Is Apple Trying to Do too Much Too Quickly?

I recently wrote about Apple’s string of bad luck, with bad press, a bad keynote stream, the U2 album spamming fiasco, and, above all, the iOS 8.0.1 update that bricked a lot of users’ iPhones. If I were to go back in the archives of this website, I’d find other, similar articles about blunders when a new OS was released requiring an update quickly for some embarrassing problems, or when hardware issues that shouldn’t have happened plagued many users. (Remember AntennaGate?)

I’ve been thinking about this a lot lately, as much of my work depends on Apple’s product cycle. When there is a new version of OS X or iOS, I, along with many of my colleagues, have lots of articles to write. When there’s a new version of iTunes, I update my Take Control of iTunes book. It’s great to have new things to write about, but the annual release cycle is becoming problematic for many reasons.

I’ve increasingly had the feeling that Apple is finding it difficult to keep up with all these releases, and that quality is slipping. This generally isn’t the case with hardware – no, the iPhone 6 doesn’t really bend, unless you apply a lot of pressure to it – but rather with software. Bugs abound; shoddy releases are followed by broken updates. On the latest episode of The Committed podcast, Ian Schray, Rob Griffiths and I were discussing the fact that Apple just released the OS X Yosemite GM Candidate. Back in the day, the golden master was the final build that was sent to the company that pressed CDs or DVDs. There was never a “GM Candidate,” but just one GM release. I think it was with OS X 10.9 that Apple issued a GM, followed by a GM 2; this is something that should never happen. Final should be final.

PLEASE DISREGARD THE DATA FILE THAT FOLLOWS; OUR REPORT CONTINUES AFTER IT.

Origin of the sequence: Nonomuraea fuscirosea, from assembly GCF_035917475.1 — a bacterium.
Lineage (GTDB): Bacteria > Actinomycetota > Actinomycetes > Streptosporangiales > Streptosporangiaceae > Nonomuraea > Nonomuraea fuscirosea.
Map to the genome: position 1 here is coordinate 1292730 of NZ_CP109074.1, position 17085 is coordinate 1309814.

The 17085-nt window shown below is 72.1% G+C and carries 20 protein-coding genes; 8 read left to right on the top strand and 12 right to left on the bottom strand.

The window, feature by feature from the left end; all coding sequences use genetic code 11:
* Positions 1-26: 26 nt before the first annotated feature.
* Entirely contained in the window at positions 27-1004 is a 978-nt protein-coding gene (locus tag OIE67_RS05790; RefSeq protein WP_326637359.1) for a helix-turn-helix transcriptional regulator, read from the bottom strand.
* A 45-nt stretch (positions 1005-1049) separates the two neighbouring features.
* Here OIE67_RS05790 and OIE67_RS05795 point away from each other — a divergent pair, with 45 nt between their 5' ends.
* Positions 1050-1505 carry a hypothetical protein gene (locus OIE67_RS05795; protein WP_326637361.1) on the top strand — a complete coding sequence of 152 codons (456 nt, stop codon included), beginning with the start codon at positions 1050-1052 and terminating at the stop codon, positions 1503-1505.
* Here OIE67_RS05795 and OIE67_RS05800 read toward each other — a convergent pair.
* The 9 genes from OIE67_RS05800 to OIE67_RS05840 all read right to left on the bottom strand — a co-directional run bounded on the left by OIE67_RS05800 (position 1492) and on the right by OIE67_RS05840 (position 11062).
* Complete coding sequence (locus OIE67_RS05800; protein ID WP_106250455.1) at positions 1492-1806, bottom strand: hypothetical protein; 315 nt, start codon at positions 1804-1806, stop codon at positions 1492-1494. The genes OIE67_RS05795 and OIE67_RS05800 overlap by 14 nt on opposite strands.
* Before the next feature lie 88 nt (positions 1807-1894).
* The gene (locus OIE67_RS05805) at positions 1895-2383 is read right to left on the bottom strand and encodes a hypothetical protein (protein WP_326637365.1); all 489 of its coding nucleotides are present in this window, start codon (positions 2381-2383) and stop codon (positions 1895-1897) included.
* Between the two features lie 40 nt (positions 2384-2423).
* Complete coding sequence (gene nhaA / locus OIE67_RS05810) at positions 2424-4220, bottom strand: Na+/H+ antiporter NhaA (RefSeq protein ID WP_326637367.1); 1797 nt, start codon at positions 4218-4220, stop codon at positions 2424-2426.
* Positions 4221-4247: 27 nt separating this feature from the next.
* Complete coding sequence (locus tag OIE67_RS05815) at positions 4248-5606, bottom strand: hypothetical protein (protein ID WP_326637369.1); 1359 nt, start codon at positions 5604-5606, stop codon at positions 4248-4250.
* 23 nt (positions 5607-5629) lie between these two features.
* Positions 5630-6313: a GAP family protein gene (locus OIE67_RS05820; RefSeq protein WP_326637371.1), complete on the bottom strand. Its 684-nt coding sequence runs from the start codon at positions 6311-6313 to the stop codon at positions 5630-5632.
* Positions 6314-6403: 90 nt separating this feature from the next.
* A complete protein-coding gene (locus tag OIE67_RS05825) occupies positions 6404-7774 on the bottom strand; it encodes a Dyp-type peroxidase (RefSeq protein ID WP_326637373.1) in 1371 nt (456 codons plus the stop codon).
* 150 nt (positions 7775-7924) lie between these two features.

Right now, with iOS 8, the Health app was delayed on release because of some unspecified bugs. iCloud Drive doesn’t seem to work very well on iOS, and it’s caused problems because it’s not available on Mavericks; anyone turning it on on their iPhone or iPad will find that they cannot access their documents on their Mac. (Though, by some oddity, there is a Windows version of iCloud Drive, which apparently works.) iOS 8 is buggy, crashes a lot, has Wi-Fi issues and more. And Family Sharing, according to some of my colleagues, is problematic as well. (I’ve not tested it yet.)

Back in 2007, Apple had to delay the release of Mac OS X 10.5 Leopard because it needed more developers to work on iOS. You get the feeling today that something similar is happening: that the company simply can’t scale to handle two operating systems released around the same time.

On Daring Fireball yesterday, John Gruber said: